Macron or Le Pen: France Faces Stark Choice for President

Ballots for French President Emmanuel Macron, candidate for his re-election, and Marine Le Pen, French far-right National Rally (Rassemblement National) Party candidate, are seen in a voting booth in the second round of the 2022 French presidential election at a polling station in Paris, Sunday. (REUTERS/Sarah Meyssonnier)

PARIS (Reuters) – The French began voting on Sunday in an election that will decide whether pro-European Union, centrist President Emmanuel Macron keeps his job or is unseated by far-right euroskeptic Marine Le Pen in what would amount to a political earthquake.

Opinion polls in recent days gave Macron a solid and slightly growing lead as analysts said Le Pen – despite her efforts to soften her image and tone down some of her National Rally Party’s policies – remained unpalatable for many.

But a surprise Le Pen victory could not be ruled out, given the high numbers of voters who were undecided or not sure if they would vote at all in the presidential runoff.

With polls showing neither candidate able to count on enough committed supporters, much will depend on a cohort of voters who are weighing up anxiety about the implications of a far-right presidency against anger at Macron’s record since his 2017 election.

If Le Pen does win, it would likely carry the same sense of stunning political upheaval as the British vote to leave the European Union or the U.S. election of Donald Trump in 2016.

Polls opened at 8 a.m. and will close at 8 p.m. (local time). Initial projections by pollsters are expected as soon as polls close.

Macron, 44 and the winner in the same matchup five years ago, has warned of “civil war” if Le Pen is elected and has called on democrats of all stripes to back him.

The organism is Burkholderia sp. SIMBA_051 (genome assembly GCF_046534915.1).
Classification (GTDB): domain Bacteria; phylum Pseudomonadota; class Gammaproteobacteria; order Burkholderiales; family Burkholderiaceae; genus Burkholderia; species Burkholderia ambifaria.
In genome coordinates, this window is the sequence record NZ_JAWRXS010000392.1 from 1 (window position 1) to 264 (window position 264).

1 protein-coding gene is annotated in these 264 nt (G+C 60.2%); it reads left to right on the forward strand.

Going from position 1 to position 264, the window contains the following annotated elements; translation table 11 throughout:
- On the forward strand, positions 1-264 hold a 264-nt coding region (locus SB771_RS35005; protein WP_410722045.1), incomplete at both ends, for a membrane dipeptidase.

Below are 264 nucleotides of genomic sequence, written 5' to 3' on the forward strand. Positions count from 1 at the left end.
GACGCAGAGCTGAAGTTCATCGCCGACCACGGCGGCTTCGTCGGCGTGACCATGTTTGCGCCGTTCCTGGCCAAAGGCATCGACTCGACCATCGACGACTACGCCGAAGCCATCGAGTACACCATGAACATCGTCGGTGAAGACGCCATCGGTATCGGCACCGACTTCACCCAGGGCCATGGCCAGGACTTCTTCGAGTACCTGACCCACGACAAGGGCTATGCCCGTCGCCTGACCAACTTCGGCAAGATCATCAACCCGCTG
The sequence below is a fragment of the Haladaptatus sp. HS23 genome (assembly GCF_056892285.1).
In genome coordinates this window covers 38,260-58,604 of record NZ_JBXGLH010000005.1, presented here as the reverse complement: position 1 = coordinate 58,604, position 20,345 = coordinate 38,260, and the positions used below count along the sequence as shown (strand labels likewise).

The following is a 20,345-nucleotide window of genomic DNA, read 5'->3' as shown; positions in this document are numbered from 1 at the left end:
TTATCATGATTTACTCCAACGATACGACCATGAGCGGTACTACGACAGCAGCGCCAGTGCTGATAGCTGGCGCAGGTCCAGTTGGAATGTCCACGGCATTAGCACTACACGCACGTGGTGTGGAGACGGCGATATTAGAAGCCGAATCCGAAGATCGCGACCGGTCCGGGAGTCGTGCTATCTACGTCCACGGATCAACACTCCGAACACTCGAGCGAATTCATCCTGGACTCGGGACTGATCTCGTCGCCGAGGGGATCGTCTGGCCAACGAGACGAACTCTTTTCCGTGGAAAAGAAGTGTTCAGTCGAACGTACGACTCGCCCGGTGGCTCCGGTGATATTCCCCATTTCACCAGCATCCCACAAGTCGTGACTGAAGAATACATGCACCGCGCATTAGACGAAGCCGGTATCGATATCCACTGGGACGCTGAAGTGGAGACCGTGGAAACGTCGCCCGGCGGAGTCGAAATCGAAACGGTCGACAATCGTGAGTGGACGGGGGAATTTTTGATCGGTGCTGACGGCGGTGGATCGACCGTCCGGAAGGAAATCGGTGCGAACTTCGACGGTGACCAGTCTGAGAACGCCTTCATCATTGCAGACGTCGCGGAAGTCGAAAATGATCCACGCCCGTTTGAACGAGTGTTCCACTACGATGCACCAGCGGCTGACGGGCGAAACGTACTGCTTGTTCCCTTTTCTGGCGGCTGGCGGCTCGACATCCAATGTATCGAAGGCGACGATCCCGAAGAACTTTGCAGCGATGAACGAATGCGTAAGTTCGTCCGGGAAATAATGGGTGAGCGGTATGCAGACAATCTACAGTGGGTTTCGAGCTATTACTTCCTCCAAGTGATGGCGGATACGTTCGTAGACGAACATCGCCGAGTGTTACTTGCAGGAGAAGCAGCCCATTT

Le Pen, 53, focused her campaign on the rising cost of living in the world’s seventh largest economy, which many French say has worsened with the surge in global energy prices. She has also zeroed in on Macron’s abrasive leadership style, which she says shows an elitist contempt for ordinary people.

“The question on Sunday is simple: Macron or France,” she told a rally in the northern town of Arras on Thursday.

Le Pen, who has also been criticized by Macron for her past admiration of Russian President Vladimir Putin, rejects accusations of racism. She said her plans to give priority to French citizens for social housing and jobs and scrap a number of welfare benefits for foreigners would benefit all French, independently of their religion or origins.

Jean-Daniel Levy, of Harris Interactive pollsters, said opinion surveys showed Le Pen was unlikely to win, because that would require huge shifts in voter intentions.

If Macron prevails he will face a difficult second term, with none of the grace period that he enjoyed after his first victory, and protests likely over his plan to continue pro-business reforms, including raising the retirement age from 62 to 65.

If she unseats him, Le Pen would seek to make radical changes to France’s domestic and international policies, and street protests could start immediately. Shockwaves would be felt across Europe and beyond.

Whoever comes out on top, a first major challenge will be to win parliamentary elections in June to secure a workable majority to implement their programs.

To Read The Full Story

Are you already a subscriber?
Click to log in!

Hamodia Logo